This is even more so the case given the ongoing attempts to extradite two former officials for laundering close to $10m in bribes through the British tax haven of Jersey.
The Pandora Papers come as Kenya is engaged in a discussion about wealth declaration laws prompted by the government’s public outing of the riches belonging to Kenyatta’s deputy, William Ruto – another politician linked to the massive looting enterprise that is the Kenyan government – after the two had a falling out. Kenyatta and his cronies have been trying to undercut Ruto’s bid to succeed him as president in next year’s elections by exposing the fallacy of Ruto’s cynical and populist attempt to paint himself as one with the common masses he is suspected of robbing.
Kenyan public officials and their immediate families are required by law to file wealth declaration forms every two years, but in a typically self-defeating move, the declarations are kept confidential with penalties of up to five years imprisonment for publishing or otherwise disseminating the information. It is thus unclear whether Kenyatta and other politicians have actually complied with the law and declared their hidden assets abroad.
The Pandora Papers also present an important opportunity to discuss the culpability of Western professionals, banks and jurisdictions in enabling the accumulation and camouflaging of illicit funds by public officials and their families. According to Tax Justice Network Africa, for every dollar of development aid that comes to the continent, $10 has left in the form of IFFs, tax evasion and avoidance as well as corruption. And much of this money ends up in Western economies – as the Kroll report and the Pandora Papers have demonstrated.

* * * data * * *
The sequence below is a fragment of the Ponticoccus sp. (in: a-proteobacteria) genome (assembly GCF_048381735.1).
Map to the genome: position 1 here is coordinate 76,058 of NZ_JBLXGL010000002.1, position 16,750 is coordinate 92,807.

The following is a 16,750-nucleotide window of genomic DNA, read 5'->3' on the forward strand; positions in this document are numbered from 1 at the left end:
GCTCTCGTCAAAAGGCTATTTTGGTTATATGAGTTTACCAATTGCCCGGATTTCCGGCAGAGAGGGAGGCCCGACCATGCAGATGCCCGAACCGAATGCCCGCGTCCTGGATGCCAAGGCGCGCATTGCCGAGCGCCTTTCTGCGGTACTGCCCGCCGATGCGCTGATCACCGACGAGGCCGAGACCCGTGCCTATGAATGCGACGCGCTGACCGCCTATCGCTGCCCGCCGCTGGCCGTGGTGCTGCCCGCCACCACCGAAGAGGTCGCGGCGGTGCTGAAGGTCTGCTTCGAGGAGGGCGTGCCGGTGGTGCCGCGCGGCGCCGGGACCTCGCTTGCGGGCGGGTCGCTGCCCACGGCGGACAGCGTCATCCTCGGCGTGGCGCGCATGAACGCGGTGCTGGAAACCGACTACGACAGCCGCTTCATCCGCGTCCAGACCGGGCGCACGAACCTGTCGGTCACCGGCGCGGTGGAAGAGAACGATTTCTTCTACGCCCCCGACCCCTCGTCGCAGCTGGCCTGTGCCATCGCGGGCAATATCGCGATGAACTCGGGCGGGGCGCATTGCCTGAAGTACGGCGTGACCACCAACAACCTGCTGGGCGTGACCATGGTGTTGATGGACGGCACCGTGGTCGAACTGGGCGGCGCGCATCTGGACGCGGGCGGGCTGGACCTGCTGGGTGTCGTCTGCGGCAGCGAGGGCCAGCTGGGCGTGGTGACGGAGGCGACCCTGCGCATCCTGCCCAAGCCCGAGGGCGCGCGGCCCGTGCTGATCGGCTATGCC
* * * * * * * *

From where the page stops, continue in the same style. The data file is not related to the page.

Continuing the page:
“Tax havens play a facilitatory role in human rights abuse by providing an avenue for hiding and laundering money which has been … acquired under dubious circumstances” such as corruption, writes Robert Mwanyumba of the East Africa Tax and Governance Network. And it is the countries that shout the loudest about corruption that run and benefit from these havens.
The British Virgin Islands, where the Kenyattas incorporated one of their shell companies, is part of what has been described as a “Spider’s Web”, which the Tax Justice Network calls “a network of British territories and dependencies [where the UK government has full powers to impose or veto lawmaking] that operates as a global web of tax havens laundering and shifting money into and out of the City of London”.
In fact, according to the Financial Secrecy index 2020, two-thirds of the top 12 most important financial secrecy jurisdictions are either in the US, Western Europe or British Overseas Territories. When treated as a single entity, the UK and its web rank at the very top of this index of abettors of theft and corruption.
The reporting by Kenyan media therefore does Kenya and Kenyans a great disservice. By focusing on the legalities and ignoring the ethics, it strips the issue of its potency as a driver for change and allows politicians to distract from what’s important.
Already, President Kenyatta has welcomed the Pandora Papers as “enhancing the financial transparency and openness that we require in Kenya and around the globe” and acknowledging that “the movement of illicit funds, proceeds of crime and corruption thrive in an environment of secrecy and darkness”. One could be forgiven for imagining that it is not his own and his family’s lack of transparency over the source of their wealth as well as their attempts to cloak the funds “in an environment of secrecy and darkness” that is in question.
The views expressed in this article are the author’s own and do not necessarily reflect Al Jazeera’s editorial stance.